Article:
Blackpool lies directly at the Irish Sea which is infamous for its storms. Even when might not believe it in summer when the tourists splash about in the water many ships sank here and in the sea afterwards swam anything from lace over peas and silk to palm oil, flour and lard. In case of the silk some people ended in jail because they were accused to have stolen it. There were no known accusation relating peas and flour. Often enough passengers or sailors drowned and in the end a lifeboat was bought. Once a wreck happened because the new Blackpool tower was thought to be a lighthouse. Nelsons former ship Foudroyant ended after a hurricane near the North Pier of Blackpool and was bought and salvaged by a syndicate which produced souvenirs from the wood.. The till now last wreck was in 2008 when a ferryboat from Northern Ireland stranded in Anchorsholme. It was destroyed by some later storms and hand to be salvaged then and there.
Most of the shipwrecks happen in stormy autumn or winter. But what can happen in the summer time when the sea is quite is that some dart players hopes are drowned during the World Matchplay.
On the second day of the World Matchplay it hit in the afternoon session the seeded players Stephen Bunting and Kim Huybrechts. The two matches were highly competitive and it could as well have happened that the both opponents Mensur Suljovic and Gerwyn Price would not have reached dry land. But Bunting and Huybrechts were the first to strike their colour and so were not able to use the chances in the last two legs of the matches - and they really had chances.
Terry Jenkins needed some time to turn up against Justin Pipe. But than the lead changed several times as both players had their problems hitting the doubles. But in the end Jenkins navigated more skilful or - better - Pipe missed too many doubles and landed on a sandbar while Jenkins stayed in the fairway.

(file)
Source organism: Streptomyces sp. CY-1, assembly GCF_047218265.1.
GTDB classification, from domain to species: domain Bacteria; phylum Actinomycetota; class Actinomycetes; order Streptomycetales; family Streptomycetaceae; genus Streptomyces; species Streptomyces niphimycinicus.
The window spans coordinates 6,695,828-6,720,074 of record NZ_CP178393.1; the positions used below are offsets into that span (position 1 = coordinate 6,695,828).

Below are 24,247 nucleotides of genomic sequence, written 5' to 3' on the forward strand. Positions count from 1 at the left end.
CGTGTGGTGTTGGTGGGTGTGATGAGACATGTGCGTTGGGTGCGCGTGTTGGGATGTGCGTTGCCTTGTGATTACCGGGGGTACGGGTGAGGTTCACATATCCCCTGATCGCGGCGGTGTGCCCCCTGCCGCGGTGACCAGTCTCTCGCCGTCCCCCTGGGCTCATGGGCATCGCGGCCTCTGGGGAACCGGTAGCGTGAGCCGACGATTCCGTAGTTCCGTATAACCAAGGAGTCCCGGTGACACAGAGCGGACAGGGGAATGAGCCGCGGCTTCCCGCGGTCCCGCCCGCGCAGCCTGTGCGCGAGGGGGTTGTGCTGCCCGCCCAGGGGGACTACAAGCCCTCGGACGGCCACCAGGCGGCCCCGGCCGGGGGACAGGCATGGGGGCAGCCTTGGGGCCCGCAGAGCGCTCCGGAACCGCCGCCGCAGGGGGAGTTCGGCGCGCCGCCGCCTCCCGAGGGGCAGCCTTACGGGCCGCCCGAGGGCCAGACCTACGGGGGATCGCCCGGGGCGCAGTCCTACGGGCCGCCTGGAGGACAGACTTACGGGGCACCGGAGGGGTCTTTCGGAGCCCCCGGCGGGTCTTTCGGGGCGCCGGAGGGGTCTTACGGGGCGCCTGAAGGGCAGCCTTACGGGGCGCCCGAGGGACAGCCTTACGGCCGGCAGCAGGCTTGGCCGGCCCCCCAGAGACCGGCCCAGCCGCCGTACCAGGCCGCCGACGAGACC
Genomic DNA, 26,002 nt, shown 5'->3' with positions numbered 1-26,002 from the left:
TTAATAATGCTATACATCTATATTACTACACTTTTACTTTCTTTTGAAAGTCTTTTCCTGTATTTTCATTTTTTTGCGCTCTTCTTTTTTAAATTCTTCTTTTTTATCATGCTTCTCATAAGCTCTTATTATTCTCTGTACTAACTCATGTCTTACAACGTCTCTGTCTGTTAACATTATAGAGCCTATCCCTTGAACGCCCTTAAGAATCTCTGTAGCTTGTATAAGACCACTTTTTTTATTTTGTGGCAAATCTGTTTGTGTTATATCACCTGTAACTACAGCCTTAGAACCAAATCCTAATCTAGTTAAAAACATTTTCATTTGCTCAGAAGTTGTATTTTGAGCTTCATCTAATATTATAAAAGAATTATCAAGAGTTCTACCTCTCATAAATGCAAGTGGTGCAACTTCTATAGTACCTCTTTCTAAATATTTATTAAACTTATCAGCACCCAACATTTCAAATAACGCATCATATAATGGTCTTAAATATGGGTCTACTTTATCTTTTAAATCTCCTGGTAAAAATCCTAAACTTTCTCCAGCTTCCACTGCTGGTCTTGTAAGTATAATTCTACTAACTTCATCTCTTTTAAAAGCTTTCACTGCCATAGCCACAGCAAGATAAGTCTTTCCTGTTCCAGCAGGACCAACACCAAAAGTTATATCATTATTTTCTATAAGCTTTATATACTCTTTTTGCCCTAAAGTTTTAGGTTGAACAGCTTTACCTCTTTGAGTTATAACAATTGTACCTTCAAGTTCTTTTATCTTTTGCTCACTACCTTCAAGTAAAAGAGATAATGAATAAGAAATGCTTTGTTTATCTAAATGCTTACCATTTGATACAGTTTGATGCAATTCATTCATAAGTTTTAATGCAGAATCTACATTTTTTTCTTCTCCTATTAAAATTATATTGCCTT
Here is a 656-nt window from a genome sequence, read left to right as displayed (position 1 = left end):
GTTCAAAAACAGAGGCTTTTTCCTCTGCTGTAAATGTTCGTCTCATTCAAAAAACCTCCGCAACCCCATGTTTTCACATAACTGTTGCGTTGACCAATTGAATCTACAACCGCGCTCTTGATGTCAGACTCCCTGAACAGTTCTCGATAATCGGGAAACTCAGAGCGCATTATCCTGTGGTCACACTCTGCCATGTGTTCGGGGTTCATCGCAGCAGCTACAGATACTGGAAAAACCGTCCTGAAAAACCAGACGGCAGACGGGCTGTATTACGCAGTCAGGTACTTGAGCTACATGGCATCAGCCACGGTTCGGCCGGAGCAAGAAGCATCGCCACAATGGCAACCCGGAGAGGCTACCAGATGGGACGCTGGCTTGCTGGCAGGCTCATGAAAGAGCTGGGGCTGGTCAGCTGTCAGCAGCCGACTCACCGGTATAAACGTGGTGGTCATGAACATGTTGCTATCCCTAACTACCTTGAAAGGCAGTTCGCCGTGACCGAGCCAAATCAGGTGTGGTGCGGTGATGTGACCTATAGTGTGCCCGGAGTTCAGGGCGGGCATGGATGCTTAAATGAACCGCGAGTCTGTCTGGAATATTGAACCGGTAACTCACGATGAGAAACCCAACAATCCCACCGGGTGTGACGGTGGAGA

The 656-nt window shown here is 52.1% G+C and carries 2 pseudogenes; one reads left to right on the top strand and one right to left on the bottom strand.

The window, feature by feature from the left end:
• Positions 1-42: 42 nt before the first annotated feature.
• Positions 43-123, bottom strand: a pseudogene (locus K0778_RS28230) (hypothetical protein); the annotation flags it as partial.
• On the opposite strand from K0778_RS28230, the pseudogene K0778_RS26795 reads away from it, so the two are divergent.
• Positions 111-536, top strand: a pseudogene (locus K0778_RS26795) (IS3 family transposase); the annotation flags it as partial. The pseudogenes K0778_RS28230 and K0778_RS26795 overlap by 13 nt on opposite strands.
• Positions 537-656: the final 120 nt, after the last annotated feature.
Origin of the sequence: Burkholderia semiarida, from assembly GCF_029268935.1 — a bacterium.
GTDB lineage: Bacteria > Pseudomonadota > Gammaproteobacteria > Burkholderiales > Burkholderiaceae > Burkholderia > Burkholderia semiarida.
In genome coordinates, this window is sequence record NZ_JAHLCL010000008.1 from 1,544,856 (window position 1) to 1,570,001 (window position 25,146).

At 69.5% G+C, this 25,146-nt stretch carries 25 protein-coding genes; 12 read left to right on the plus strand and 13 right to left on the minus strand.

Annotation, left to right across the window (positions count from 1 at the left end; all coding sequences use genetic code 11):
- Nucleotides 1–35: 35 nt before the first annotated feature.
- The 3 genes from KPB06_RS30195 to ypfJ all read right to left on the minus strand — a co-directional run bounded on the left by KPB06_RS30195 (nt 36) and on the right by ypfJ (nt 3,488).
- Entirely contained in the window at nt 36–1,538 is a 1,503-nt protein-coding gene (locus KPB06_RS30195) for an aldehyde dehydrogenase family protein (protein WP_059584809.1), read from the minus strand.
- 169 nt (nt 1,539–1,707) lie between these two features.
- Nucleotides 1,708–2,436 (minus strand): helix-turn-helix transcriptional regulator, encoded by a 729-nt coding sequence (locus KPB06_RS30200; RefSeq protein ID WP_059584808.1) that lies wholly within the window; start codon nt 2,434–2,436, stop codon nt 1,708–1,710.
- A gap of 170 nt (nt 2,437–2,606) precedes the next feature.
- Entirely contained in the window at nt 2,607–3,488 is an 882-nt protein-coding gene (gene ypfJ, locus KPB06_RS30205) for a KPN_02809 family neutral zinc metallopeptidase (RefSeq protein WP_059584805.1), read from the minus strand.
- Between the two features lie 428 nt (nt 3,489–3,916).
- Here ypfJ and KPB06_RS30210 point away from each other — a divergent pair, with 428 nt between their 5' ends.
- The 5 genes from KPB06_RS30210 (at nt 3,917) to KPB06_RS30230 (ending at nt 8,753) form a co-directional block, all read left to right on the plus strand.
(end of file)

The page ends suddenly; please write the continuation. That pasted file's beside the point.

In the last match of the afternoon Ian White and debutant Daryl Gurney met. It was a strange and not really good match. both players only moved at half cock and were far from clinical on the doubles. But white scored better and soon was far in the lead and the match was not thrilling at all. White improved in the second half of the match a little bit and in the end won deservedly but lacklustre while Gurney had to bury his hopes.
After a break in which many of the young "inhabitants" of the press room used the dart boards, it was time for the evening session which started with the so far biggest upset of the tournament - James Wade lost to Mervyn King. Almost Wade really would have sunk because he was rushed off his feet to begin. Might be the reason was that he missed his doubles in the first and the second leg while he should have won both which knocked him out of his stride. So King got soon a 7:2 lead and though Wade finally recovered it was too late for him to reach land and King progressed with a 10:5 win into the next round.
In the following match a resilient Mark Webster made Adrian Lewis sweat. But Lewis managed to find another gear and with a clear 10:6 win he reached round two. There he'll meet as last year Gerwyn Price. Last year Price won the match.
Gary Anderson in the next showed why he is a two times World Champion and never let strong debutant Alan Norris into the match. Anderson avoided all pitfalls easily and was rewarded with a 10:1 win. That means Anderson lost one leg while van Gerwen didn't but to be sure Norris was on the day a much better opponent then Caven. So Anderson's win to rate higher and the World Champion to be sure is a coequal favourite to win the title.
In the last match of a rather long tournament day Peter Wright and Joe Cullen walked on stage. From the beginning Wright looked more alert and more belligerent than Cullen and after Cullen had won the first leg Wright stayed in the lead throughout the match. Cullen shined with a few high finishes but that was not enough to be a danger for Wright. So it was Cullen who run aground after a four years absence from the World Matchplay while Wright sailed unchecked into the next round.
I followed Wrights example and used the nightly breeze to sail back unchecked into my Bed and Breakfast...